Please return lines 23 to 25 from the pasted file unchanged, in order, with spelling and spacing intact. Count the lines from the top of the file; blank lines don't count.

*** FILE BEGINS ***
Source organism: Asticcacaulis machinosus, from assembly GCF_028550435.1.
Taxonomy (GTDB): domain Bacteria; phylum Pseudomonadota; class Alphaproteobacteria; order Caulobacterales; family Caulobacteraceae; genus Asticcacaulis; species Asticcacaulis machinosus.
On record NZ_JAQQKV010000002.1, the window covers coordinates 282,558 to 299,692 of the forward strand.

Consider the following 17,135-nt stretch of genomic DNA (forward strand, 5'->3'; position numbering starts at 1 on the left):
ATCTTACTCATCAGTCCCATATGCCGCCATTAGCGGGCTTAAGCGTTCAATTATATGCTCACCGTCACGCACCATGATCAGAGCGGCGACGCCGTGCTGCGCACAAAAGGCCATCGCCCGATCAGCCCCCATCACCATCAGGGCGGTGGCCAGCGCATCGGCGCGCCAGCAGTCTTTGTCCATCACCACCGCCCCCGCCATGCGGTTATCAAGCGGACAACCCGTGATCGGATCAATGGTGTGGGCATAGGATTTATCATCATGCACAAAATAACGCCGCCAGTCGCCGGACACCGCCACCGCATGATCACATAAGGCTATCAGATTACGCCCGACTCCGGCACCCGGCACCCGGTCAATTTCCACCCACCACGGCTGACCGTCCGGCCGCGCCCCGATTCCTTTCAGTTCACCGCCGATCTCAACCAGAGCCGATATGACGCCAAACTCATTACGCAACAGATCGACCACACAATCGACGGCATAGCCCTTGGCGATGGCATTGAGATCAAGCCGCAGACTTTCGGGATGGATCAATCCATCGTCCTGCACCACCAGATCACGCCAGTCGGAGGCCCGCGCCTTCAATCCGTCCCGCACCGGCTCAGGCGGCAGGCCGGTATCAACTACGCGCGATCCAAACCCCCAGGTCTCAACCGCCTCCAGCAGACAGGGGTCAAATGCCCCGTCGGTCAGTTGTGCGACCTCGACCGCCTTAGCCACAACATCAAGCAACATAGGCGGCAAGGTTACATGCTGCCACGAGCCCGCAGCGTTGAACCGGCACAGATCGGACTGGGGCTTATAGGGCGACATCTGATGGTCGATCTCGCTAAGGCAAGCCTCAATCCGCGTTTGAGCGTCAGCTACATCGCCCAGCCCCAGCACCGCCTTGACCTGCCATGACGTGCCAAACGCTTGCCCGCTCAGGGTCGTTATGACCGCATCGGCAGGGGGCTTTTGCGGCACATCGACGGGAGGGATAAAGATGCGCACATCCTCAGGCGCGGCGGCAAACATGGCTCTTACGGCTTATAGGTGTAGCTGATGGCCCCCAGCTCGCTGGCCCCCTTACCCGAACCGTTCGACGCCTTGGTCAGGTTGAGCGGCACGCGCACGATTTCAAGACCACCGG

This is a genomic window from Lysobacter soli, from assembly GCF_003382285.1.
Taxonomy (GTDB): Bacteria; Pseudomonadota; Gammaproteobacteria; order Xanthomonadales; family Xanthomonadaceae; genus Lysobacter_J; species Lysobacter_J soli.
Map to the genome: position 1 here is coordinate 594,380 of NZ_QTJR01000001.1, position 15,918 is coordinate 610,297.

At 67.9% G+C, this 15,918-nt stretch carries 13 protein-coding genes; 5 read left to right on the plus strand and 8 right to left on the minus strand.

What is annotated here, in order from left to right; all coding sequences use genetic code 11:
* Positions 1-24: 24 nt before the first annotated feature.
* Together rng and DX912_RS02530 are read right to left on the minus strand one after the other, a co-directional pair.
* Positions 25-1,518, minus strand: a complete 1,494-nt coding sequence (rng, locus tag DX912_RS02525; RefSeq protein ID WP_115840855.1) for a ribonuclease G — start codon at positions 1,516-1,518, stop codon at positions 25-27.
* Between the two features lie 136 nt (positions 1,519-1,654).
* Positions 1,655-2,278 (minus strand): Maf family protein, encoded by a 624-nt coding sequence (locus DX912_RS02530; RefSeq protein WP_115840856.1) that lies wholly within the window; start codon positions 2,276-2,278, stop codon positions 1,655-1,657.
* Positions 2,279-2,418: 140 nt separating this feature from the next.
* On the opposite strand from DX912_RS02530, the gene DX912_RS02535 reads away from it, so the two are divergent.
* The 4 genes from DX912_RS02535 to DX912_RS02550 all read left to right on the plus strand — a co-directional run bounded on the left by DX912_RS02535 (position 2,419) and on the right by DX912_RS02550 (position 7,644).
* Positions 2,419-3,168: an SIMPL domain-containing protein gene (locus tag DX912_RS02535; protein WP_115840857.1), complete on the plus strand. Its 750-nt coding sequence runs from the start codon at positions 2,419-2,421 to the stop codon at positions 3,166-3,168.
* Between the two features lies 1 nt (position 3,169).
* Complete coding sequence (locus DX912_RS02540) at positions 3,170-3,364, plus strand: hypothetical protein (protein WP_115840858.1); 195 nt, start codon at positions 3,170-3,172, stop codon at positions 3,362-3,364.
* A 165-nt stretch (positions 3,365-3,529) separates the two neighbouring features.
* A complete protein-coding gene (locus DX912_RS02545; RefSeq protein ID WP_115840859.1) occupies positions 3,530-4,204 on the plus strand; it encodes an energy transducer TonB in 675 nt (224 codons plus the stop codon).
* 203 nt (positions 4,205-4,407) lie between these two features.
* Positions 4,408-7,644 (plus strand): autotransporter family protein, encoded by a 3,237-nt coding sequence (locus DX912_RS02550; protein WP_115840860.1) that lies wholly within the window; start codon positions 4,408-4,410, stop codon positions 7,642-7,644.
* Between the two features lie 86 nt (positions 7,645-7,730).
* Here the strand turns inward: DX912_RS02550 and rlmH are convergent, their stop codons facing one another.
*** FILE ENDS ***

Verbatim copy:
* A complete protein-coding gene (locus DX912_RS02545; RefSeq protein ID WP_115840859.1) occupies positions 3,530-4,204 on the plus strand; it encodes an energy transducer TonB in 675 nt (224 codons plus the stop codon).
* 203 nt (positions 4,205-4,407) lie between these two features.
* Positions 4,408-7,644 (plus strand): autotransporter family protein, encoded by a 3,237-nt coding sequence (locus DX912_RS02550; protein WP_115840860.1) that lies wholly within the window; start codon positions 4,408-4,410, stop codon positions 7,642-7,644.